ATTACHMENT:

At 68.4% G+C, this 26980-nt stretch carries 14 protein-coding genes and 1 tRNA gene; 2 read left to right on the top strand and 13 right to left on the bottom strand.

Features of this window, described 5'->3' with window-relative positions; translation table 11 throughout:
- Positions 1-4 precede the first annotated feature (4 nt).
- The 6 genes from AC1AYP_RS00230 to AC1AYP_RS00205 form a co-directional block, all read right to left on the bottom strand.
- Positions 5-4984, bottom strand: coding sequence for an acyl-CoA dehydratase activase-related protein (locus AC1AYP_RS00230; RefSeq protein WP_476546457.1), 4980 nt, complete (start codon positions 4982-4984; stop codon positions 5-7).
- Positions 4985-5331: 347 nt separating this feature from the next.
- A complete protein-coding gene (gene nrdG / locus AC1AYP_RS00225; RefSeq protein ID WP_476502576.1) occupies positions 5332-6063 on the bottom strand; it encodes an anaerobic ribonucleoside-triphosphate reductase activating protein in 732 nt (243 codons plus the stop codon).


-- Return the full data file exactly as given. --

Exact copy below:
At 68.4% G+C, this 26980-nt stretch carries 14 protein-coding genes and 1 tRNA gene; 2 read left to right on the top strand and 13 right to left on the bottom strand.

Features of this window, described 5'->3' with window-relative positions; translation table 11 throughout:
- Positions 1-4 precede the first annotated feature (4 nt).
- The 6 genes from AC1AYP_RS00230 to AC1AYP_RS00205 form a co-directional block, all read right to left on the bottom strand.
- Positions 5-4984, bottom strand: coding sequence for an acyl-CoA dehydratase activase-related protein (locus AC1AYP_RS00230; RefSeq protein WP_476546457.1), 4980 nt, complete (start codon positions 4982-4984; stop codon positions 5-7).
- Positions 4985-5331: 347 nt separating this feature from the next.
- A complete protein-coding gene (gene nrdG / locus AC1AYP_RS00225; RefSeq protein ID WP_476502576.1) occupies positions 5332-6063 on the bottom strand; it encodes an anaerobic ribonucleoside-triphosphate reductase activating protein in 732 nt (243 codons plus the stop codon).